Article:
The Bizarre Bazar
Over the last two years, I have had the pleasure of doing my shopping in the Goranboy Bazaar. It’s probably the smallest market of all the region centers that I have seen, and I rarely visit it. However small, I can get my basic needs there, and within the city I can find a plethora of odds and end that make up my daily diet.
In my second week in Azerbaijan, my host dad Adigozel asked (in Azerbaijani) if I wanted to go to the bazaar with him. In Tagiyev, the village that I lived in for the first two months, the bazaar was only open on Sunday mornings, like a farmers’ market. As we made our way to the bazaar, Adigozel told me to stick close to him and let him do the talking. I laughed to myself as I nodded in agreement because I had a vocabulary of maybe 40 words at this point, and I wasn’t confident enough to use them outside of my host dad and mom, so I wasn’t going to go anywhere.
As we entered the bazaar, I was taken aback. There was produce everywhere. Freight trucks full of cabbages and “vintage” Soviet cars stuffed full of apples. Ladies bundled up in scarves and robes lined the streets selling bunches of cilantro, parsley and basil. Potatoes were sold on every corner, and each type of potato had a different price. I couldn’t tell what the difference between a good potato and bad potato was, and I guess that is why Adigozel didn’t want me talking. People were shouting at me from all different directions, and I had no idea what they were saying, but I assume that it couldn’t have been anything too bad, because my host dad would have had someone’s head on a platter.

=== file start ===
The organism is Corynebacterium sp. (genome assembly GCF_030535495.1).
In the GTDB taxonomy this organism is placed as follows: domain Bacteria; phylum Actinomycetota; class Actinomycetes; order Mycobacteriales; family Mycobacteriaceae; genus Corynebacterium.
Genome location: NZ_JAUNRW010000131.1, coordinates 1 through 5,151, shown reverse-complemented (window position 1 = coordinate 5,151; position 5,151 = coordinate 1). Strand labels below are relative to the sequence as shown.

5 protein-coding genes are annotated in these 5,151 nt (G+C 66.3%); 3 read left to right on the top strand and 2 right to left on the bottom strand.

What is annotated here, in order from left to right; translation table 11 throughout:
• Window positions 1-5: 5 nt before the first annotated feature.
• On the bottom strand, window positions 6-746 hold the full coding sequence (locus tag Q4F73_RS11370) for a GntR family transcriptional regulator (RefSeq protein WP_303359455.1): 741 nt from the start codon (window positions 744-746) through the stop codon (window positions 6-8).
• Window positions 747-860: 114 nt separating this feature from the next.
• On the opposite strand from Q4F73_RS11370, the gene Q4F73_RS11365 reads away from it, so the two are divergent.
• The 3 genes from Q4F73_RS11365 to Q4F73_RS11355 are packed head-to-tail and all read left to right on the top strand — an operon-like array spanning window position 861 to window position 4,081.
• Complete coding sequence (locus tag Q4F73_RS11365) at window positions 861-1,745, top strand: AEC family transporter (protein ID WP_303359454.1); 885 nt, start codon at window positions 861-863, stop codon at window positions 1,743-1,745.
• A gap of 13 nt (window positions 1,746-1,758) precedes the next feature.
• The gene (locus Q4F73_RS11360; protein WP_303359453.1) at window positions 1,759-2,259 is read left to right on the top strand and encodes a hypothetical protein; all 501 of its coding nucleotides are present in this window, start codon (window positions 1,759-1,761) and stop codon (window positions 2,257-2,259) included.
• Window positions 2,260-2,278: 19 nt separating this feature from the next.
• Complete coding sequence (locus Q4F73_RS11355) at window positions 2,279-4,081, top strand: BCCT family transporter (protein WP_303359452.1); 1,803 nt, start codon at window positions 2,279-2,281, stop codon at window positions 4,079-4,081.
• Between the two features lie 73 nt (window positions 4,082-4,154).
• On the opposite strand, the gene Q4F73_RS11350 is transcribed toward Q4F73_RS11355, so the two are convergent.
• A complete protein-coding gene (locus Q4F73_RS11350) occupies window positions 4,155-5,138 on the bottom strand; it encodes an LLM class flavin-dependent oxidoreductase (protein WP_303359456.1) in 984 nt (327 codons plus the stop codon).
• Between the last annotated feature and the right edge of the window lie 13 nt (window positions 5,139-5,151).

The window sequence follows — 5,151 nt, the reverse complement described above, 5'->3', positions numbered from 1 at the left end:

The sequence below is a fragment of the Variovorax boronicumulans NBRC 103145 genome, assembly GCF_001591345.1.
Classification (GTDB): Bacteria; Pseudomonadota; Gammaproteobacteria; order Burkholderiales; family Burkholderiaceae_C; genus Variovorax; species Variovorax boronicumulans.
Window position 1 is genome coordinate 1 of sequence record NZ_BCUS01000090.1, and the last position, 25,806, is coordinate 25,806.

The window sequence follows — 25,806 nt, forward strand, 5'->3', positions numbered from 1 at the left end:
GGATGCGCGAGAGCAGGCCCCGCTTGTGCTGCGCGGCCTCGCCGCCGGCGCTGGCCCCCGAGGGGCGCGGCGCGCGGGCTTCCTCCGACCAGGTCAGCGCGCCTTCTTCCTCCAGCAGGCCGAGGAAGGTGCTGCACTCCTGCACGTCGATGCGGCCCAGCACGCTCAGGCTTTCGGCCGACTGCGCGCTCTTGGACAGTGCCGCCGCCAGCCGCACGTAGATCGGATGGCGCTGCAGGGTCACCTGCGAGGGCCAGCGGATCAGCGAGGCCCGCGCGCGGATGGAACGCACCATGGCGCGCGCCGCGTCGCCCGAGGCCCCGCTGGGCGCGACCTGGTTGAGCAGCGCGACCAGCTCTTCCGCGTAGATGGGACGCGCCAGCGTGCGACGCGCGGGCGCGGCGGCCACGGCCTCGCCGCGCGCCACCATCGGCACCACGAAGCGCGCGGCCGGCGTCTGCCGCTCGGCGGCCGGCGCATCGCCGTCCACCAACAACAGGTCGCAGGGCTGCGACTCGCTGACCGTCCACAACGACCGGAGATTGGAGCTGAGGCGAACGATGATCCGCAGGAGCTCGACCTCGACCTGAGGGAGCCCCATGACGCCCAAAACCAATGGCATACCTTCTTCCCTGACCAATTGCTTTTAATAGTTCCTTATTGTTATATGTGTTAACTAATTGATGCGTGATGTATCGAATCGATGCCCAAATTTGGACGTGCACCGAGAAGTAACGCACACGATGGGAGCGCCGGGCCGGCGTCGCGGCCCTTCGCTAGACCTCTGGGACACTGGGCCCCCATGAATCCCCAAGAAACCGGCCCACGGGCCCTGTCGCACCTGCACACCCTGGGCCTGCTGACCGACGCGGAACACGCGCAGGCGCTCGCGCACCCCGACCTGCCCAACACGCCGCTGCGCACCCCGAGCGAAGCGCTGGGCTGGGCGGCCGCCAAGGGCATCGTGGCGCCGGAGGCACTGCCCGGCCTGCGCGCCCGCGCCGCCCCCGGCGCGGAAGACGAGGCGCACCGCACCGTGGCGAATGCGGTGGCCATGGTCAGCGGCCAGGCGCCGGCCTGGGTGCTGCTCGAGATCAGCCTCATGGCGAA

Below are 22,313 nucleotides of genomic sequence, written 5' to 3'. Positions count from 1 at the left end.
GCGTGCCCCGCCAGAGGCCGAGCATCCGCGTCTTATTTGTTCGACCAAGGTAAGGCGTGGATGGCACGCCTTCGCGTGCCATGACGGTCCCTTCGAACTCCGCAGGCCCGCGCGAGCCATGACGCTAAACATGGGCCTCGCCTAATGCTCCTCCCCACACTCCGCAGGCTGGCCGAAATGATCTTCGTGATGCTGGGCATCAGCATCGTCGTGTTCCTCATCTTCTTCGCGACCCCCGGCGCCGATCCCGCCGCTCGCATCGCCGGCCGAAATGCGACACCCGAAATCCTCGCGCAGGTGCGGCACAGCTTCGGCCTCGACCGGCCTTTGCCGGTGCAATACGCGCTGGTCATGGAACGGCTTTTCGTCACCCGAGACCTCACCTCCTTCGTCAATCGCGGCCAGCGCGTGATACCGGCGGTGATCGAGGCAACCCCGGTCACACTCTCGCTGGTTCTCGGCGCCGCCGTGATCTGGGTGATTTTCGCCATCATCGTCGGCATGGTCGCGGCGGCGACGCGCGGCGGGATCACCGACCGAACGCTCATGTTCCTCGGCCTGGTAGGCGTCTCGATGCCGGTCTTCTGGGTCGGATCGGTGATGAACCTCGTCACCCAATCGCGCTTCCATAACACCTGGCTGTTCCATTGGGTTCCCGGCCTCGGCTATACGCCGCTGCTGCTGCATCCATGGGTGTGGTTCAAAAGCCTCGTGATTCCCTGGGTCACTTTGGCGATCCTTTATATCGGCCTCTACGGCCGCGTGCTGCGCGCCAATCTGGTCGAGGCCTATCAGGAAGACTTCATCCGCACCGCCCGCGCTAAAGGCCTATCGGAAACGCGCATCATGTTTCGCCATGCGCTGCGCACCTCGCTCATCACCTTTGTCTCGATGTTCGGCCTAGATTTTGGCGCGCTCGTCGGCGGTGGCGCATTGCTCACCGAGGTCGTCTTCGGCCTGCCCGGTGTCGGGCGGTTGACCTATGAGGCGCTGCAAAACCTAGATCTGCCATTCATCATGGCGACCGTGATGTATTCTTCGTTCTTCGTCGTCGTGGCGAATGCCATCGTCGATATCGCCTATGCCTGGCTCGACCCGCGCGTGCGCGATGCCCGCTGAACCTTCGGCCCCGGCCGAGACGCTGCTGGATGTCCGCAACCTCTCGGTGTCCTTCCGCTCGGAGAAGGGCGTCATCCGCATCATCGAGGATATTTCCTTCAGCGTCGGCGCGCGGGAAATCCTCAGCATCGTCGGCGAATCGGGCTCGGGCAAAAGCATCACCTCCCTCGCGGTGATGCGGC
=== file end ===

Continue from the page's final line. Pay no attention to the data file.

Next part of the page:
As we walked through the bazaar, Adigozel bought up the store, to put it proverbially. He bought the produce for the week, and as we were walking, I realized the reason he had brought me along. I was the pack horse. I had thought he invited me because he had been helping me practice my food vocabulary at the house and I figured he wanted to give me some “experiential learning”. This may have been the case, but he knew exactly what my real purpose would be. As he made his purchases, he handed me bag after bag. He and I carted all the vegetables and fruits home, each of us hunched over Quasimodo-style with the weight of our groceries (apples are friggin’ heavy!). We must have been a sight to see for my host mom, a proud old man and a young American woman walking side by side hunched over with the groceries in tow.
As I moved out to my region, I did not have too much experience with the bazaar until I moved out of my host family’s house. When I saw the Goranboy bazaar for the first time, it looked okay to me. It was open every day and had the fruits and vegetables that were in season. However I didn’t know any better. Two weeks later I ventured to Mingechevir where the bazaar is HUGE. I gasped when I saw the out-of-season vegetables and my mouth dropped when I learned it was open until 5pm! That is three hours later than our bazaar and a better time for people who work to buy their produce. I had bazaar envy.
“Bazaar envy?” you question, but yes, there is such a thing here. If I go to the bazaars of the big cities, I can find almost anything, including the very elusive broccoli. There is not even a word for broccoli in Azerbaijani. We showed our neighbor once a picture of broccoli and asked what the name is, and he said he had never seen it before, and his father is a farmer. But in Ganja, you can get broccoli at the bazaar. Village PCV’s also have this bazaar envy problem. In many of the village bazaars, like Tagiyev, they are only open once/week and you have to do your shopping for the week. God forbid it rains before one of these days because then you are walking through mud up to your knees buying muddy veggies to cart home to your house, which then becomes muddy. There’s no escaping it. While I was in Turkey, I got a chance to visit the Grand Bazaar there. It was incredible. Colors everywhere, anything from hookahs to scarves, bananas to artichokes were available to me. We spent about 3 hours walking back and forth and went back there two days later for two more hours of looking. That was bazaar envy.